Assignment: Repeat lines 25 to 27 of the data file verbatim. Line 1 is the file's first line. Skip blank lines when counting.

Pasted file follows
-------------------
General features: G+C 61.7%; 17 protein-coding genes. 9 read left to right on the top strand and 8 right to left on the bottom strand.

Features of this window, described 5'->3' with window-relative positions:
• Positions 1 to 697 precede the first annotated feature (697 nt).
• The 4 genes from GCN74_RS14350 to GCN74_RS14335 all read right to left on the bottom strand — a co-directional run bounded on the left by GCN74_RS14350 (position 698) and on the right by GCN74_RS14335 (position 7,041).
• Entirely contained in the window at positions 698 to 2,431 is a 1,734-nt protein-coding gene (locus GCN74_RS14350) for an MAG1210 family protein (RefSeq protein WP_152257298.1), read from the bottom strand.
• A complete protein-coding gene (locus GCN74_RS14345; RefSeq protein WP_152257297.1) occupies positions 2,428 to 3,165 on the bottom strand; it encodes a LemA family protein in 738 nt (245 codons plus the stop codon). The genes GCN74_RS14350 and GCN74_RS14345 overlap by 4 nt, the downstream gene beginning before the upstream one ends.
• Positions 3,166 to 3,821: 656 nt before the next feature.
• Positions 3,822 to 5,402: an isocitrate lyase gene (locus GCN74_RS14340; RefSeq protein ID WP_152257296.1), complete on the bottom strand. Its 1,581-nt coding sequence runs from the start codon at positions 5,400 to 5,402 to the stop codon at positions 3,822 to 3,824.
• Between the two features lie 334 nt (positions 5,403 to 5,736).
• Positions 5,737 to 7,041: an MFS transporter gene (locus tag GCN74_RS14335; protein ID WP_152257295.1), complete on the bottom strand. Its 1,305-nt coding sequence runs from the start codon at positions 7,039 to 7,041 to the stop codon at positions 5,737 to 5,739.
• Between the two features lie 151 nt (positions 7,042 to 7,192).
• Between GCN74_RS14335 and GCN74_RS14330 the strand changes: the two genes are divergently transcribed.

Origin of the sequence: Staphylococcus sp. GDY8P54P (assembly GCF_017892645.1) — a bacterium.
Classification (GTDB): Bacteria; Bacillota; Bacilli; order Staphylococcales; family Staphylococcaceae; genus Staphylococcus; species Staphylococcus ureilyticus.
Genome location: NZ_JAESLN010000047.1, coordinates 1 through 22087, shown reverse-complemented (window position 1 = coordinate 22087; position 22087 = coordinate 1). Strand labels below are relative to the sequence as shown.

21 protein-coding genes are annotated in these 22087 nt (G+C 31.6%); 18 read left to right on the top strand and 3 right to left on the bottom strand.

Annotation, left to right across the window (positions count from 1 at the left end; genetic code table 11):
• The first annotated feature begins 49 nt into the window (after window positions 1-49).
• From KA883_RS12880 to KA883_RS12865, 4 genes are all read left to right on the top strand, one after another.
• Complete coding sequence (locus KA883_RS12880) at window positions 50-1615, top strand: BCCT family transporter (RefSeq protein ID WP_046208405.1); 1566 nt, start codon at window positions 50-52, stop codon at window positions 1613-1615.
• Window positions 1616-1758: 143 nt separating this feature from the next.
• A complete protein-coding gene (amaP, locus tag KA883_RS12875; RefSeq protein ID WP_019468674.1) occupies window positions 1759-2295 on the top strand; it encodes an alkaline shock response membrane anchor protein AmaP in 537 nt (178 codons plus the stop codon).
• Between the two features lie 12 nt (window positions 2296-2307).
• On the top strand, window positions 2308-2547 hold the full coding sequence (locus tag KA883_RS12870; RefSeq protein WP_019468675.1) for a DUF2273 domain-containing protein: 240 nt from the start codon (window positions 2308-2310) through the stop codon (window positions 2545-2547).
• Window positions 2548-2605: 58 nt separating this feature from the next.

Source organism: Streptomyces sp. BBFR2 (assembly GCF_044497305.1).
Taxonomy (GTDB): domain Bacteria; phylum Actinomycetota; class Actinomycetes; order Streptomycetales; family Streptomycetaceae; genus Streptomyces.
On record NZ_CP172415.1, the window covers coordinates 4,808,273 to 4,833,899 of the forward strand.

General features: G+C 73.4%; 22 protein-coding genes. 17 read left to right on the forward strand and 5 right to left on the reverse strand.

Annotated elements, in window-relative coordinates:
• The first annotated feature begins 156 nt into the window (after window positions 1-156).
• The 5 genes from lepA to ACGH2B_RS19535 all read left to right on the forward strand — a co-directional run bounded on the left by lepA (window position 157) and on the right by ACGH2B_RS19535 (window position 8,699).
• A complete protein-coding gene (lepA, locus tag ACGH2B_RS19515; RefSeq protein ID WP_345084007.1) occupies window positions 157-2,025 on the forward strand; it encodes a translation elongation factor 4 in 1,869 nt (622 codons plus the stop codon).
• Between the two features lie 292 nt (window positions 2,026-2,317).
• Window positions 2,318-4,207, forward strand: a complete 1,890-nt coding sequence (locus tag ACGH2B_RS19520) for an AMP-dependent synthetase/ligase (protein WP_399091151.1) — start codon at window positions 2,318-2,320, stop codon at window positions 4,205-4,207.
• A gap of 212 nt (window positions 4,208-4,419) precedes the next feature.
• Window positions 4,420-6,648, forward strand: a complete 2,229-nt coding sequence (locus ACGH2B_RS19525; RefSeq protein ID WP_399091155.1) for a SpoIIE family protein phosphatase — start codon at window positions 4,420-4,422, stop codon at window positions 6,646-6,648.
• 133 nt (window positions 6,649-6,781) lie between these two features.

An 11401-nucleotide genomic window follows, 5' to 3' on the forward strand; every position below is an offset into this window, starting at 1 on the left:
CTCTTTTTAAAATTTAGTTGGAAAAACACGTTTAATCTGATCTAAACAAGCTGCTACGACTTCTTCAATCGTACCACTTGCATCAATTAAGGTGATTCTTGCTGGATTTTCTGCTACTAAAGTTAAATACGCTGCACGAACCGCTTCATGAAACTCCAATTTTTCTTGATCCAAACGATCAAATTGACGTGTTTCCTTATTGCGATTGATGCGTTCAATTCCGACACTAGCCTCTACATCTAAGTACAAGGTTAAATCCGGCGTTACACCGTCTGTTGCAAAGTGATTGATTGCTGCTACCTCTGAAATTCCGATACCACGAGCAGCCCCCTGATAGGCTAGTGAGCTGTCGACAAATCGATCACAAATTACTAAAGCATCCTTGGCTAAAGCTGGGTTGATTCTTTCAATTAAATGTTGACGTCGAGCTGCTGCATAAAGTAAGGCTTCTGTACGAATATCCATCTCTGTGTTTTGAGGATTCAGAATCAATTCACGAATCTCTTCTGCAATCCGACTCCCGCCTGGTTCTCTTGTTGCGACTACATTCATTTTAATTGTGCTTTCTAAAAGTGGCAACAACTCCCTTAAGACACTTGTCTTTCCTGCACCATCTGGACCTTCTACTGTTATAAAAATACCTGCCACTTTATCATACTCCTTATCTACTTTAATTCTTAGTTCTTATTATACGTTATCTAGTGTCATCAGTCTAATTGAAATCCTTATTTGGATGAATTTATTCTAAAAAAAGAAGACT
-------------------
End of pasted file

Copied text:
• Window positions 2548-2605: 58 nt separating this feature from the next.

Source organism: Streptomyces sp. BBFR2 (assembly GCF_044497305.1).
Taxonomy (GTDB): domain Bacteria; phylum Actinomycetota; class Actinomycetes; order Streptomycetales; family Streptomycetaceae; genus Streptomyces.